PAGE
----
Obama Alum Sebastian Conway-Phillips and His College Experience

Temple University

Temple University

I recently contacted Obama alum Sebastian Conway-Phillips to learn about his life post-Obama and his insights about college for current Obama students.

Isaac Degenholtz: What college do you go to?

Sebastian Conway-Phillips: My name is Sebastian Conway-Phillips and I attend Temple University in Philadelphia, PA.

ID: Why there?

SCP:  I came to Temple for two main reasons: location and price. It is in-state, so the Promise applies, and it is the exact urban campus setting that I desired, away from home but close enough to drive back when I need to.

ID: Do you like it?

Going into the year I was uncertain of it but I have grown to love Temple. I have honestly not had a single negative interaction with anyone since I have been here; I love the campus energy and I have loved a lot of the opportunities that a big school in the city offers.

ID: Is it more difficult than Obama?

SCP: It is definitely harder than Obama in ways, but that is to be expected as it is the next step after high school. I would say however, that I have a much easier time in many of my classes which are writing-heavy than my classmates, due to the nature of the liberal arts education I received at Obama Academy. It is important to remember though, that even though it is harder, it is a natural step. In the same way senior year is harder than junior year and the year before it, college is the same single step to the next level. That combined with the fact that you have much more free time on your hands makes any increase in workload manageable.

ID: What about college do you enjoy more than Obama?

SCP: The part about college that I enjoy more than Obama is that it is a bigger “playground” so to speak. My classes are sprawled around campus rather than in one building, I have completely different sets of people in my different classes and I am just generally freer in that regard. Whatever training wheels that you still have by the end of high school are completely gone in college, and though that is a scary thought, it is a surprisingly pleasant reality.

ID:  What is better about Obama?

SCP: As most pros and cons go, there is a double-edged sword to it.  Obama’s biggest advantage is how its small size creates an extremely close-knit community. Everyone knows you and you are surrounded by people who you trust like a second family. All the sports and clubs are very open to everyone in high school and you really can give anything the “college try” in high school, ironically enough. In college, there is a much higher level of commitment and dedication required for a lot of activities, especially sports, so it becomes more of an effort to stay involved. The independence factor makes you have to be the one to search things out. But there are countless organizations and clubs at a big school like Temple which can satisfy most any need to get involved, though you have to do more legwork.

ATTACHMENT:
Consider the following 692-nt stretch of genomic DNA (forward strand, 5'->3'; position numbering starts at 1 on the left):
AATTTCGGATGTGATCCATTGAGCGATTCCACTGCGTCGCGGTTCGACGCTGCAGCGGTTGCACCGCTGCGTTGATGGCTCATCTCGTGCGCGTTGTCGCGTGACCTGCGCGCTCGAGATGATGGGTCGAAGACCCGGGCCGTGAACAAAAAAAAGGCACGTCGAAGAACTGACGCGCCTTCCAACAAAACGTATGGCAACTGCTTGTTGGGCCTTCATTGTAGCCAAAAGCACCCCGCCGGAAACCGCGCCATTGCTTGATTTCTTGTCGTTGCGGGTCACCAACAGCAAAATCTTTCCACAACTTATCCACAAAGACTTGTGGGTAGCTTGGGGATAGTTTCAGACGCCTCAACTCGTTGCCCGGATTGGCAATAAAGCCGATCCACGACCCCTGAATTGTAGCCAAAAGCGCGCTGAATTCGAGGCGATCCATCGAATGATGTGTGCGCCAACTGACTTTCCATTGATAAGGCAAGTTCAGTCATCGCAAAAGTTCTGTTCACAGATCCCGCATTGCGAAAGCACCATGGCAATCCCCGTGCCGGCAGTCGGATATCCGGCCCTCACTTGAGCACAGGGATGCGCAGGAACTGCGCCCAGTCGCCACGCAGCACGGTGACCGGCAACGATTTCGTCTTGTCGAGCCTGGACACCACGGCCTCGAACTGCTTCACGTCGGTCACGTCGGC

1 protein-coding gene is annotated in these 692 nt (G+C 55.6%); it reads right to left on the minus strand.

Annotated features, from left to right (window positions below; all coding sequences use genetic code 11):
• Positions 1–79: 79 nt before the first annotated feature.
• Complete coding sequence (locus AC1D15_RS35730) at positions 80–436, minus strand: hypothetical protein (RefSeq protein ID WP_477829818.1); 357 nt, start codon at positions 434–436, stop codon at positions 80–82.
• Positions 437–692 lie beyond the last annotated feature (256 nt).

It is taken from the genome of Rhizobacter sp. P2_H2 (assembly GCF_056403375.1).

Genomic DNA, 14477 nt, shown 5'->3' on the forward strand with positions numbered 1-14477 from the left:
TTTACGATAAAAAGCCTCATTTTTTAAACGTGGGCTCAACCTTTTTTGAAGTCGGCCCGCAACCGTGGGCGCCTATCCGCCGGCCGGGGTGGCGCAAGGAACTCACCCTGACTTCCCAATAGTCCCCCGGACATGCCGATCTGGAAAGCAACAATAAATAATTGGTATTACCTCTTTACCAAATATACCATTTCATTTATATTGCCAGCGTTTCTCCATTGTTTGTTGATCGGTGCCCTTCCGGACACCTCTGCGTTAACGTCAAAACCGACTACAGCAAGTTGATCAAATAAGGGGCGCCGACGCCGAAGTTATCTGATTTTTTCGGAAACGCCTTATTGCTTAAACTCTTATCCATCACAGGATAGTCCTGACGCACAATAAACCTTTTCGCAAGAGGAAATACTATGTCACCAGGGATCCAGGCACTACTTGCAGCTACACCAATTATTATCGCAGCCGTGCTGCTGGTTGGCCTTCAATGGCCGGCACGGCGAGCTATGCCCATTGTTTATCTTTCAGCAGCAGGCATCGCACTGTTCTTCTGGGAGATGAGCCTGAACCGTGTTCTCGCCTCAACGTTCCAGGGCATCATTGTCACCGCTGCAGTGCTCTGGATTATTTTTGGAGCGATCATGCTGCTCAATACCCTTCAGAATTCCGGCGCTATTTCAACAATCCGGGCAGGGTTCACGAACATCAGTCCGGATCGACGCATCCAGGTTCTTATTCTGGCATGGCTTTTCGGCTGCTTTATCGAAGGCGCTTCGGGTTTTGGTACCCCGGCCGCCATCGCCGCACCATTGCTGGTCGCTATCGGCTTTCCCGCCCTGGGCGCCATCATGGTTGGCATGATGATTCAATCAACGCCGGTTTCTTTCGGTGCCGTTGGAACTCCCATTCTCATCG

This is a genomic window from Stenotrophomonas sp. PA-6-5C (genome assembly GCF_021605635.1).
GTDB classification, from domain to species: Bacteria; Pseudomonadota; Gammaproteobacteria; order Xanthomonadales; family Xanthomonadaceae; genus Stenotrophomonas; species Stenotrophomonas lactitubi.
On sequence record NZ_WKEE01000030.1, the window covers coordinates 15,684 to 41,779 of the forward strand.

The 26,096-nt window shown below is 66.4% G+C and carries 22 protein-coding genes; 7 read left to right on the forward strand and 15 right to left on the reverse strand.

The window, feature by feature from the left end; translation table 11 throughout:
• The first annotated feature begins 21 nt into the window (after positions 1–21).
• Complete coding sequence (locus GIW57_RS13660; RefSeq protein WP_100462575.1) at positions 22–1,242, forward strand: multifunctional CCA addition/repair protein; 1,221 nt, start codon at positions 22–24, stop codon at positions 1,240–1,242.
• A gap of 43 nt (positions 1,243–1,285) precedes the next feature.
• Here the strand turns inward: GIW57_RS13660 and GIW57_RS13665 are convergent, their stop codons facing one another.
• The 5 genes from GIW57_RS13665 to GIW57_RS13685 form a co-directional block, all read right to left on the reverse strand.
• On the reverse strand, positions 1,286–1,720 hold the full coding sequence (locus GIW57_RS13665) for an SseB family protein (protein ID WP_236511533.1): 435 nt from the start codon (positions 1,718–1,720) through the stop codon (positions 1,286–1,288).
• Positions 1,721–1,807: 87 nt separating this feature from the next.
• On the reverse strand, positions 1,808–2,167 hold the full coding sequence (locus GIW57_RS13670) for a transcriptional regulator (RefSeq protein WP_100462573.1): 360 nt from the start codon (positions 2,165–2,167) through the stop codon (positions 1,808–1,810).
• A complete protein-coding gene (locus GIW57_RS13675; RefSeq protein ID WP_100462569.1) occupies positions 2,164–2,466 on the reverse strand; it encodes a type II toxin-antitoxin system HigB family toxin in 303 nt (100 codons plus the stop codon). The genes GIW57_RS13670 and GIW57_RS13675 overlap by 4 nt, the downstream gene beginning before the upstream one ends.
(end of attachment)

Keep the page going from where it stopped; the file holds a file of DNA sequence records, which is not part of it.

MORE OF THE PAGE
ID: What are you majoring in?

SCP: As of now I am majoring in Civil Engineering and hope to continue that through my entire undergraduate career. It is a lot of math and science but with a real focus on real-life applications.

ID: What do you miss about Obama?

SCP:  I miss a lot about Obama, specifically the people I was around, from all my coaches to Mrs. Sharif and Ms. McKrell in the musical and some of my teachers and friends. The biggest shock in going to college is having your environment and who fills it completely change. It is a very healthy thing, but every once in awhile I do have to flip through the yearbook or watch some USO football film from last year to remember a lot of the fun I had in high school.

ID: Do you think the I.B. Diplomma Programme has helped prepare you well for college?

SCP: The I.B. Diploma Programme itself absolutely helped prepare me for college. I highly recommend taking it. Even if your school does not accept IB credit, the process of preparing for, and taking the exams is a sort of dry run of college. I will say that getting here and being handed a syllabus felt very much like being handed an IB rubric that told me I have an obscenely big paper due in two months that I really shouldn’t procrastinate. IB was the bane of my existence last year but made the first semester of college feel like something I had already practiced many times over from an academic standpoint. Also, if your school does accept credit, being able to place out of even one class is a much bigger deal than one would expect. By not having to take a freshman English class this semester or next I have freed up about 4-5  hours per week at least in homework time alone. That makes all the difference in easing the adjustment to college.

ID: Any other thoughts?

SCP: Finally, I would say that although many of the seniors and maybe even younger students are feeling ready to leave like there is no tomorrow, as I was for most of my senior year, enjoy this year. Only after I got to college did I really appreciate how much fun Obama is. There, of course, are things that may be annoyances about being where you are now, but looking with my 20/20 vision in the rearview mirror I really appreciate my four years at Obama Academy. So whether you are planning on going to college, the military, trade school or the workforce after your time at Obama, enjoy what you have in the moment and the people you are surrounded by, because the teachers, staff, and students at Obama really look out for each other in a way I have not seen anywhere else.

Thanks again to Sebastian for taking the time out of his busy schedule for this interview.